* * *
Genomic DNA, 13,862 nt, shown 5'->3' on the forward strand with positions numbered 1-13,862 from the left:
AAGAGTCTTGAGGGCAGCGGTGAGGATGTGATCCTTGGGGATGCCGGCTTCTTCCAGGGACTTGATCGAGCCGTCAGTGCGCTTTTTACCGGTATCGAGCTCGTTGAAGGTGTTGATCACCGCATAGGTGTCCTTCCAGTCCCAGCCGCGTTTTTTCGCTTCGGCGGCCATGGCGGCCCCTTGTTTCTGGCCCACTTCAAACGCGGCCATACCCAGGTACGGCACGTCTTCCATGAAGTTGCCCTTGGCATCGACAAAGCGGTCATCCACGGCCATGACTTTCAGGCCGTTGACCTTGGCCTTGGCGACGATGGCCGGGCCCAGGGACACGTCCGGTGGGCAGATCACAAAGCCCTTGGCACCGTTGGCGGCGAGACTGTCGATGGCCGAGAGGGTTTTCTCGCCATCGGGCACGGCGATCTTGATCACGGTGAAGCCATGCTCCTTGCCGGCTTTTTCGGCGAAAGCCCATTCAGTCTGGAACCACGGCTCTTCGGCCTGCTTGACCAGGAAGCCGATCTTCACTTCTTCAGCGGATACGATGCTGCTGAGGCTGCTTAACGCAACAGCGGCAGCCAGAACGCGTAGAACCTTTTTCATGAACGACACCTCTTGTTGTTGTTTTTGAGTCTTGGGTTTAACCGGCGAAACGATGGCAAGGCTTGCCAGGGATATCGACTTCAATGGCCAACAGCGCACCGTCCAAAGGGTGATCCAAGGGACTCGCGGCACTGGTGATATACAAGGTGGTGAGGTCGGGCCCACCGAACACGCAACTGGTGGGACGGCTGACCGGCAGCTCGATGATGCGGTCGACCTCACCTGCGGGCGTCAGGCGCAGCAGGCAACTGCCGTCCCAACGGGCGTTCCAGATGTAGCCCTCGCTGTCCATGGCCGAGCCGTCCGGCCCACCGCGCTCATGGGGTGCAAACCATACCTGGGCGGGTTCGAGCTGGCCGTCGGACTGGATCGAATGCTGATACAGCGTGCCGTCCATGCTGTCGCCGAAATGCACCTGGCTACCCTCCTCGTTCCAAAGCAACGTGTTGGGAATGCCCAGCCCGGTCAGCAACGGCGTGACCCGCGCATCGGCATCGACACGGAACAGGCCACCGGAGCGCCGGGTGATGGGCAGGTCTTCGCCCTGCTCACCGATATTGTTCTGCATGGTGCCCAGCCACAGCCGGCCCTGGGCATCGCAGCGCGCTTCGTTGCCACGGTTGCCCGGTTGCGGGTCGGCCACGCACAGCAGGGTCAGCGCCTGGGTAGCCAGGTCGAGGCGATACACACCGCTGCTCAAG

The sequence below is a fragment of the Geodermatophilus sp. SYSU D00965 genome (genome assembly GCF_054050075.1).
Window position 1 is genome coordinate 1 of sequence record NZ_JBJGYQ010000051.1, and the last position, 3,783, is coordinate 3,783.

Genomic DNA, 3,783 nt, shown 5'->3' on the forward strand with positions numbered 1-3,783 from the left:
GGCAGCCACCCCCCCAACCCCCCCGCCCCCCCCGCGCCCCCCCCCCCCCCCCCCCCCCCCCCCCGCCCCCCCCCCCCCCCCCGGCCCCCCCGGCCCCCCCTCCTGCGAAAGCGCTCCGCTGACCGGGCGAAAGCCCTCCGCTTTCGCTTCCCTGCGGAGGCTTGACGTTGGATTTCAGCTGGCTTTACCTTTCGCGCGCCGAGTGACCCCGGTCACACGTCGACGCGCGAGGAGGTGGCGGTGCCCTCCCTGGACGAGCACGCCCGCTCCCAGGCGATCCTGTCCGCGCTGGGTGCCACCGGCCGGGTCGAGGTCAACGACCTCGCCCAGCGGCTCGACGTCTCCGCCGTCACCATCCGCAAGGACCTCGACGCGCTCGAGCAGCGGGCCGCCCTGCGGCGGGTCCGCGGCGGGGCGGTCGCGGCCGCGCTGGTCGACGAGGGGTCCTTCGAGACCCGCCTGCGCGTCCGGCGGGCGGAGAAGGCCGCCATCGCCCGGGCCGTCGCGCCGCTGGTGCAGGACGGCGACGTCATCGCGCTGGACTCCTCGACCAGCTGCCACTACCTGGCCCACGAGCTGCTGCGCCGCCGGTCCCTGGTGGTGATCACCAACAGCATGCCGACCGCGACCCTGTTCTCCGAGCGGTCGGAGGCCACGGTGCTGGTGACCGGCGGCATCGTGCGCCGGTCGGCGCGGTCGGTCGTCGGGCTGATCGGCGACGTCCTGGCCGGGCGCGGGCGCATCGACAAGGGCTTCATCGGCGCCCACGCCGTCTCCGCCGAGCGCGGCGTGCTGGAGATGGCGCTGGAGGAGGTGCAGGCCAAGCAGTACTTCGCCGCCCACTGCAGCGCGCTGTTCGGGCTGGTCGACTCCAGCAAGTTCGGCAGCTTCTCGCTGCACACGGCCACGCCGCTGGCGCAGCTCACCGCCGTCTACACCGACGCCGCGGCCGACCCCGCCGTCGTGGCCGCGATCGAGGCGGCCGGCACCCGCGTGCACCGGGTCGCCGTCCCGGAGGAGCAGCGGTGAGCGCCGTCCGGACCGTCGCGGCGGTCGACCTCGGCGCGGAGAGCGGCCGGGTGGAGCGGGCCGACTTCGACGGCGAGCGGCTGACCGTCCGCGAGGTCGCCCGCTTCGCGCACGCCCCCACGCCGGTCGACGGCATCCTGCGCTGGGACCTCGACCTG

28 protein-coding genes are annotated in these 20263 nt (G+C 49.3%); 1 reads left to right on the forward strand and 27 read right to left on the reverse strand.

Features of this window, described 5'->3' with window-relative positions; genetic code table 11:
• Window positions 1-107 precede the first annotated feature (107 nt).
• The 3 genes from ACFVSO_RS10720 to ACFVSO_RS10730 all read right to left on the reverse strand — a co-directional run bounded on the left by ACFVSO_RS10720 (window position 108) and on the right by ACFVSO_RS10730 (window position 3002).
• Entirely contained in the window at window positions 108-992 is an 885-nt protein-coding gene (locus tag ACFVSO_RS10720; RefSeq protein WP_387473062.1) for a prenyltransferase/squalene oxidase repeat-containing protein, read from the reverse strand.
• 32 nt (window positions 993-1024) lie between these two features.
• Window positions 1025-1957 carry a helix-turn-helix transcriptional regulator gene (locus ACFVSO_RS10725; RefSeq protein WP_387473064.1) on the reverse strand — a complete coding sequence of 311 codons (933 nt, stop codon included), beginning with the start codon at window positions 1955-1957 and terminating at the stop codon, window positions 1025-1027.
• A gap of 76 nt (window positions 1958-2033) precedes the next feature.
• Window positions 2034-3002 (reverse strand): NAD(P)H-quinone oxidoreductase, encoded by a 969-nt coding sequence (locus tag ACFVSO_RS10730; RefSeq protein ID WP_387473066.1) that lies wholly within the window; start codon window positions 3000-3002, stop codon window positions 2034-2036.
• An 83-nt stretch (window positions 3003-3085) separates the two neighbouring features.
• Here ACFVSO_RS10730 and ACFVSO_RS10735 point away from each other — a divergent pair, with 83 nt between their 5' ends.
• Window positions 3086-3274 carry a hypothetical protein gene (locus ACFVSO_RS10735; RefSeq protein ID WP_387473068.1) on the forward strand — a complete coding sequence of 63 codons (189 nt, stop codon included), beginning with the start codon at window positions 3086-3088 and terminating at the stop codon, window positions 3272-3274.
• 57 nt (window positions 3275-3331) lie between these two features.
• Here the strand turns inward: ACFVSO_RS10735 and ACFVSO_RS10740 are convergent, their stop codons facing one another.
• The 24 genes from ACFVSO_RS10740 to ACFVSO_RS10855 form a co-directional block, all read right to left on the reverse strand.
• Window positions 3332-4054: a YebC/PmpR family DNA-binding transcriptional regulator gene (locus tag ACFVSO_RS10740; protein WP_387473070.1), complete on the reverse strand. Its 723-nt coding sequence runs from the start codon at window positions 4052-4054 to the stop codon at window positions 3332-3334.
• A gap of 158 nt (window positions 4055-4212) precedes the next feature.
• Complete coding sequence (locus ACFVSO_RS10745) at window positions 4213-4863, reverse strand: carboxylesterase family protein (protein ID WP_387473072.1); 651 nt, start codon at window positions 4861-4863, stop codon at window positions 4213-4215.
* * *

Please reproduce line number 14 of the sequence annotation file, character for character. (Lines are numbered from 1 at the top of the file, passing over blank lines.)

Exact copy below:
• A gap of 76 nt (window positions 1958-2033) precedes the next feature.